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Fungal Control for Root-Eating Insects

By Laura McGinnis
August 9, 2007

Root-eating insects could soon be eating themselves sick—if their favorite food has been treated with a fungal biocontrol agent.

Agricultural Research Service (ARS) scientists in Corvallis, Ore., are discovering new ways to use fungal spores for controlling the black vine weevil and other root-eating nursery pests.

Many biological control agents are expensive and ineffective against root-eating larvae. However, entomopathogenic fungi—those that cause diseases in insects—have proved successful.

Current control methods involve applying large amounts of entomopathogenic fungi to the soil in which at-risk plants grow. This approach is both costly and inefficient. ARS entomologist Denny Bruck has discovered that using plant roots as an underground "delivery system" for the fungi is cheaper and more effective than broad distribution.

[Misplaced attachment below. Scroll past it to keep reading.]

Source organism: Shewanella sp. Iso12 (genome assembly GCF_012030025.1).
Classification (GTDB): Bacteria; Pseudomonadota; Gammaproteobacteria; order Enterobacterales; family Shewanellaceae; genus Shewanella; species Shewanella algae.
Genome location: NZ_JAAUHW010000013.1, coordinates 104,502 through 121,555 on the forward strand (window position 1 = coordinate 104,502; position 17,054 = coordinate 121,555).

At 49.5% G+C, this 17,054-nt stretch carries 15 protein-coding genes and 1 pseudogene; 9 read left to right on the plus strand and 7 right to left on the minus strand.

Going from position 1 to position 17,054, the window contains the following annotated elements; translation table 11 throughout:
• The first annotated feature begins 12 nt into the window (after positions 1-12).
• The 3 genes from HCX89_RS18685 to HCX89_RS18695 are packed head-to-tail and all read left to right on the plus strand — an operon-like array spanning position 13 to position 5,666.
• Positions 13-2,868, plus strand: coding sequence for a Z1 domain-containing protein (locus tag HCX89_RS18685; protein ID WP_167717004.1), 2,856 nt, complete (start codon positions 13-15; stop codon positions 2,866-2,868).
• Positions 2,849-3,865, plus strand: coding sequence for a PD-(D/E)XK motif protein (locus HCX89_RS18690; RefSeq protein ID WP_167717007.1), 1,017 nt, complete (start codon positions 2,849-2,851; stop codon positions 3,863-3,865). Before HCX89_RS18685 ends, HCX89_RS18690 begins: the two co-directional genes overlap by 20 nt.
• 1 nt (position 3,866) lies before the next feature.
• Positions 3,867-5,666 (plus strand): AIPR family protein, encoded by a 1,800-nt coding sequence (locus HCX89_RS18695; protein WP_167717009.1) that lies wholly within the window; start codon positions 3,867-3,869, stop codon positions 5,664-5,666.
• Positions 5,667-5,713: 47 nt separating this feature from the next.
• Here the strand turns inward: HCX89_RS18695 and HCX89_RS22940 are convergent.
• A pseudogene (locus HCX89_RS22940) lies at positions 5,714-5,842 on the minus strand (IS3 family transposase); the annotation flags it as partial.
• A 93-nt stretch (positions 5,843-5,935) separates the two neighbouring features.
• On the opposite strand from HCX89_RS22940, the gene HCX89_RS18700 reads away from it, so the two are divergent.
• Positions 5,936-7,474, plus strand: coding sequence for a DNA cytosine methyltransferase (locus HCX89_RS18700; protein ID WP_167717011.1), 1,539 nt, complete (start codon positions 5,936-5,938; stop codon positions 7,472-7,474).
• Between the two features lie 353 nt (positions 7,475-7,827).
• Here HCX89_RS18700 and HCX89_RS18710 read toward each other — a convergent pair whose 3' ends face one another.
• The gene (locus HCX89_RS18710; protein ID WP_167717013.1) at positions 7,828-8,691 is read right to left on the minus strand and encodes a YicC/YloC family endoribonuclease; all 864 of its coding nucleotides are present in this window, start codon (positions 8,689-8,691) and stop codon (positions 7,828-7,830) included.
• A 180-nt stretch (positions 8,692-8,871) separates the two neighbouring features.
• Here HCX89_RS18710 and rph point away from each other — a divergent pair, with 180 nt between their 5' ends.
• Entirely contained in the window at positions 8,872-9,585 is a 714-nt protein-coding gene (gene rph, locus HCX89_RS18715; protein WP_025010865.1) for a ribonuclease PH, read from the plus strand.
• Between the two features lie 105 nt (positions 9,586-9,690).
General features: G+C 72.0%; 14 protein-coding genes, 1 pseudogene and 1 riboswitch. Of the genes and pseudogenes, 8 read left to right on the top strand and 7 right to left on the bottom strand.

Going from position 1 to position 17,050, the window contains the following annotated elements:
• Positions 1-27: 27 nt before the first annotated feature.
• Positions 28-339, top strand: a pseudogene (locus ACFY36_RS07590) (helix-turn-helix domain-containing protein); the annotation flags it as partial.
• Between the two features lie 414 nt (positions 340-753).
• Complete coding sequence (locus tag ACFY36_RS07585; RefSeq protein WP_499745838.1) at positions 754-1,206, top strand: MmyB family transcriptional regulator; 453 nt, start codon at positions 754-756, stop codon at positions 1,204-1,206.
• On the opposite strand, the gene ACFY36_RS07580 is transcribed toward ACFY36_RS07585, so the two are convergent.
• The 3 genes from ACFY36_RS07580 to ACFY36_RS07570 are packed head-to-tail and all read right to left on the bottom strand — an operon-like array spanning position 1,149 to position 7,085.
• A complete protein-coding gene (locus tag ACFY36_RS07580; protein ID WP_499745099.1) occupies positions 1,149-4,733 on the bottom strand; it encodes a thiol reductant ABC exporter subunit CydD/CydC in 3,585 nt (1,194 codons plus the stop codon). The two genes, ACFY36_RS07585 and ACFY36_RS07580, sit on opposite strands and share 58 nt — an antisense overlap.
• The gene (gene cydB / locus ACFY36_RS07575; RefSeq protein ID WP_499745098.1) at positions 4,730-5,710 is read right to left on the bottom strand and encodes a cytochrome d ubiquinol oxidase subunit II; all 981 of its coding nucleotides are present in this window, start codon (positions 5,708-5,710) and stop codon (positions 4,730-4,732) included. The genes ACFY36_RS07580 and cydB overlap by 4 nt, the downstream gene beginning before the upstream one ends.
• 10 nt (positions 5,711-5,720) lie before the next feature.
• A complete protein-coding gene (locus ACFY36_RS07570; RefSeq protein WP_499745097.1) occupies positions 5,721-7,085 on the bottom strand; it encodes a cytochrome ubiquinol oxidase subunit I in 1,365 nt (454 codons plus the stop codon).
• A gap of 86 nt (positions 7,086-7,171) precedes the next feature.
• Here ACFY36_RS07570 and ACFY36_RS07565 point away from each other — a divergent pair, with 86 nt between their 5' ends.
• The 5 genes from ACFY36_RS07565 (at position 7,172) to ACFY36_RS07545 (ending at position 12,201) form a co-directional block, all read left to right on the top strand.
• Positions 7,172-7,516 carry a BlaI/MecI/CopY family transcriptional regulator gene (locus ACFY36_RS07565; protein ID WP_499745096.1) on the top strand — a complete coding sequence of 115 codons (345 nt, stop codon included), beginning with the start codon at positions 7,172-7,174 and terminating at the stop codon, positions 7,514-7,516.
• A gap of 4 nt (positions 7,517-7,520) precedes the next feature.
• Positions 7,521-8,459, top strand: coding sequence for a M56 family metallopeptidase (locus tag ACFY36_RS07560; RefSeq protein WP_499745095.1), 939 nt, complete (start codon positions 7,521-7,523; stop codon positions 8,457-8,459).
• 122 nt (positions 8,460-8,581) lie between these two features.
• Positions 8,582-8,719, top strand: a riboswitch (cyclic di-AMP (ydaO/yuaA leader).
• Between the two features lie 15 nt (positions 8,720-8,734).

He and his colleagues in the Corvallis-based ARS Horticultural Crops Research Unit tested several fungal strains and found that some of them thrived in the area immediately surrounding a plant's roots. In fact, some fungal populations were 10 times denser there than in the surrounding bulk soil.

In one study, Bruck and his colleagues dipped plant roots in solutions containing spores of Metarhizium anisopliae, a fungus that occurs naturally in fields but not in container-grown plants. They observed that black vine weevil larvae died after eating the fungus-treated roots.

Dipping roots in entomopathogenic fungal solutions may prove to be economical and efficient, because growers would only need to treat that specific area.

Another study demonstrated that black vine weevil larvae actually prefer the colonized plant roots, so they are more likely to snack on roots that will harm them. Perfecting a fungal solution to root-eating pests could potentially save the West Coast nursery industry millions of dollars every year.

Read more about the research in the August 2007 issue of Agricultural Research magazine.

ARS is the U.S. Department of Agriculture's chief scientific research agency.